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Hamstring Strain Rehab

Hamstring Strain Rehab: The Askling L-Protocol

The snow has melted (for the most part) and soccer season is fast approaching! Hamstring muscle strains are very common injuries in sports that involve sprinting, quick starting and stopping, and jumping. For this reason, they are one of the most common injuries in soccer. Getting back to the game after a hamstring strain can be frustratingly slow and reinjury can be common without the proper guidance. Evidence shows that the Askling Lengthening-Protocol (or L-Protocol) is superior to other protocol guidelines in getting you back onto the field and reducing the likelihood of reinjury.

What causes a hamstring muscle strain?
The hamstrings are a group of muscles in the back of the thigh. They lengthen as the hip flexes forward and as the knee straightens. Sometimes the amount of lengthening can exceed the mechanical limits that the muscle is accustomed to. Hamstring strains are typically caused by either a quick contraction (when sprinting) or by overstretch of the hamstrings (from a high kick). Both of these mechanisms can result in microscopic damage to the fibres of the musculotendinous unit (this is where the muscle forms tendon and connects to the bone).

What makes an athlete more prone to injury?
You are more likely to have a hamstring injury the older you are and if you have had a previous hamstring strain. While these are not things we can change, the good news is that there are factors we can address that have been shown to reduce the likelihood of injury! Modifiable risk factors include weakness in the hamstring muscle group, level of fatigue, and poor flexibility in the quadricep muscles in the front of the thigh. Research suggests that eccentric strengthening (strengthening as the muscle is getting longer) of the hamstrings can greatly improve hamstring strength. The majority of strains occur towards the end of a game or practice due to fatigue and muscle compensation which can be addressed through conditioning training. Lastly, quadriceps flexibility can be improved with stretching exercises following a good warm-up.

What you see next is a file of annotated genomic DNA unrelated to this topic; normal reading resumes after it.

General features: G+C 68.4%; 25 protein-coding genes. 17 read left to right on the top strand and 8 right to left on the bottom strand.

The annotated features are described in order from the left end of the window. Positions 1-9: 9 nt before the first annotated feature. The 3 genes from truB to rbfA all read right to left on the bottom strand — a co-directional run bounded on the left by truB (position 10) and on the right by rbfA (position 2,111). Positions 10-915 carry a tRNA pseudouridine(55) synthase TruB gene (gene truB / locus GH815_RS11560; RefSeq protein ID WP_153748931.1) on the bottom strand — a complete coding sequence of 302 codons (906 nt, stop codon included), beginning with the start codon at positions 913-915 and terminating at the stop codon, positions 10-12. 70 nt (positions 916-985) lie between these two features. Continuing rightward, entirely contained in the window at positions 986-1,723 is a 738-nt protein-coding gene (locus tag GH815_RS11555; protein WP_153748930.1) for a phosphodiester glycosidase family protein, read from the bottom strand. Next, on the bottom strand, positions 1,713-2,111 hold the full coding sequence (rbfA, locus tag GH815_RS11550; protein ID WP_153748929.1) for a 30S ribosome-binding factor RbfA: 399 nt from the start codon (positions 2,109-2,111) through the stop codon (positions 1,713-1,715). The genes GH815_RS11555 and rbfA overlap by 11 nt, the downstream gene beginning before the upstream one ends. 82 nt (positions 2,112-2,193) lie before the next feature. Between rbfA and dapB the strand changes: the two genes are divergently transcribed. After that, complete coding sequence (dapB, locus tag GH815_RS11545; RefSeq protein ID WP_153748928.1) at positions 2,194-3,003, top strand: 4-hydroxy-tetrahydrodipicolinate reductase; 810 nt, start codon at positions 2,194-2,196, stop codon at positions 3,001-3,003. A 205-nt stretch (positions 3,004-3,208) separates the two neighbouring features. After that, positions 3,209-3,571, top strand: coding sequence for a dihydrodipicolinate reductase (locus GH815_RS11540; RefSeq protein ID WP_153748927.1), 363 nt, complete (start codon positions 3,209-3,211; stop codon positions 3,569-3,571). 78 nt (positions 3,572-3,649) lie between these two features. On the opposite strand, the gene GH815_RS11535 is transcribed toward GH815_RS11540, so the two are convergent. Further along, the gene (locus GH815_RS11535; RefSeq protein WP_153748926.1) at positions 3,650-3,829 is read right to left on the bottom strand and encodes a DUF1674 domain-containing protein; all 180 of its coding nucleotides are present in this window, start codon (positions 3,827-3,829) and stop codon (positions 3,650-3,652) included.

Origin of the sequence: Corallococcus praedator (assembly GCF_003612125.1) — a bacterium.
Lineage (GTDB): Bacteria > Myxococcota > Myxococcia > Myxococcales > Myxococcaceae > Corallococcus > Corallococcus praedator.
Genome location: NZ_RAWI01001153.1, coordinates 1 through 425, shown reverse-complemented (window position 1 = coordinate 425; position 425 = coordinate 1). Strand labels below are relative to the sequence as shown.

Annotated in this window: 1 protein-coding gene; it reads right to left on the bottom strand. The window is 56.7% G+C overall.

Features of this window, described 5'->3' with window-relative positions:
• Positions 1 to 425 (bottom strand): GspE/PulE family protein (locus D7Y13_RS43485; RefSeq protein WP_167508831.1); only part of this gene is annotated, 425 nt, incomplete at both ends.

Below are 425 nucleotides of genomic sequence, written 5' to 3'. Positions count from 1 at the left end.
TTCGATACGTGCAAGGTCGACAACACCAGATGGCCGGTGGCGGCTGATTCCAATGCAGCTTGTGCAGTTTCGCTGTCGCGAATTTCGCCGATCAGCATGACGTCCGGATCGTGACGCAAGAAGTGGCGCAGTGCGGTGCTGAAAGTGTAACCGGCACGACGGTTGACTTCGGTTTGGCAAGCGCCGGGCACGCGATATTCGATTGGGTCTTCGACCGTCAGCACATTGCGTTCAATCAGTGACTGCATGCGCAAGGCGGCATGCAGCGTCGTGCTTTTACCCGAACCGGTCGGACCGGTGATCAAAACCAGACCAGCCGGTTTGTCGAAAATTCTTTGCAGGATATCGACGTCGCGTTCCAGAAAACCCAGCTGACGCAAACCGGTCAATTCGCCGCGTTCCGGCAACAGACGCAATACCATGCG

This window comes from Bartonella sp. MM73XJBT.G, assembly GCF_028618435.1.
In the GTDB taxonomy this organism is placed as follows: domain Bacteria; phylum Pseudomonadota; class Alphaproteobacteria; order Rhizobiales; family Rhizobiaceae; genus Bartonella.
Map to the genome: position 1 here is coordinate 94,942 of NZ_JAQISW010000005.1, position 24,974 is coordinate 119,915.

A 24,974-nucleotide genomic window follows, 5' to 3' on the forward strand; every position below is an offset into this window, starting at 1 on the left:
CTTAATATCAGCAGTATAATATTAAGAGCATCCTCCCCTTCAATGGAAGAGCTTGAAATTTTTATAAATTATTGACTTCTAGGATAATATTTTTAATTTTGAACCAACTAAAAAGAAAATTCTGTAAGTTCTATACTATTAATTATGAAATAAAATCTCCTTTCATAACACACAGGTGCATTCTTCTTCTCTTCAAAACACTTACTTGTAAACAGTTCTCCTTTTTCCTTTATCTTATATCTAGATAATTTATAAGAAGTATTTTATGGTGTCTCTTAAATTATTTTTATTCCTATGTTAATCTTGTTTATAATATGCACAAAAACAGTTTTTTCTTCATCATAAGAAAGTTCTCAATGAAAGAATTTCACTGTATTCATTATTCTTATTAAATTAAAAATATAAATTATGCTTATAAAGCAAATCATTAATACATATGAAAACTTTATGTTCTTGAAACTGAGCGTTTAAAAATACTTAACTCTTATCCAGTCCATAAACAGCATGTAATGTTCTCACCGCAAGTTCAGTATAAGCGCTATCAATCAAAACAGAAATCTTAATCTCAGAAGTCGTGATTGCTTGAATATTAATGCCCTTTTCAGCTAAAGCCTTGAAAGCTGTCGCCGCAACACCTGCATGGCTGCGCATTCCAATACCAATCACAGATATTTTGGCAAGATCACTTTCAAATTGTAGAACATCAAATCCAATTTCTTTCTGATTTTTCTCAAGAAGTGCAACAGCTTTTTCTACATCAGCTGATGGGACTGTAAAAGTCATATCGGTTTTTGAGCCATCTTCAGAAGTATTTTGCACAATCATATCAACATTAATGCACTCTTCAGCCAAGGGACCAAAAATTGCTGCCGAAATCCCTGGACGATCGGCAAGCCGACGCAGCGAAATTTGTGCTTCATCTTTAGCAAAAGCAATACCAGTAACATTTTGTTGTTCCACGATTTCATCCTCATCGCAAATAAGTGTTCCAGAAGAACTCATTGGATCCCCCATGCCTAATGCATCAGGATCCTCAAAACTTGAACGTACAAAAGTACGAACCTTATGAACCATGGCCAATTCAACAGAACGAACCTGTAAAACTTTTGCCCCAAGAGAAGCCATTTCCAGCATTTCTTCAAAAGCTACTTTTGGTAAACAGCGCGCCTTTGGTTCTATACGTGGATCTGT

The Askling L-Protocol
This rehabilitation protocol was found to be the most effective in managing hamstring strains between those compared in the research paper by Askling et al. (2013). Exercises involving the lengthening phase of a muscle contraction (known as eccentric exercises) are effective in getting athletes back to their sport after a hamstring strain. The stretching and strengthening exercises in the protocol are outlined below.

The Extender (helps increase mobility)
Lie on your back and hold your thigh bent to about 90 degrees. Slowly straighten the knee but stop prior to pain. Complete 3 sets of 12 repetitions twice daily.

The Diver (for hamstring strength and trunk stabilisation)
Stand on the injured leg with the knee bent to about 10-20 degrees. Reached both arms forward as you reach the opposite leg backwards. This exercise is done at a slow and controlled tempo. Complete 3 sets of 6 repetitions every other day.

The Glider (eccentric strengthening)
Begin with one hand holding a railing for support. Stand with 90% of the weight on your injured leg with the knee bent to about 10-20 degrees. Glide your uninjured leg backwards but stop before you feel pain on the injured leg. Use your arms to return to the starting position (avoid using your hamstrings). Progress this exercise as you are able by increasing the range of motion and speed. Complete 3 sets of 4 repetitions every third day.

If you have a hamstring injury this season or are interested in learning how to prevent them, our physiotherapists can help! Give us a call at (780) 460-9977 to make an appointment today.

References
Askling CM, Tengvar M, Thorstensson A. Acute hamstring injuries in Swedish elite football: a prospective randomised controlled clinical trial comparing two rehabilitation protocols
Br J Sports Med 2013;47:953-959.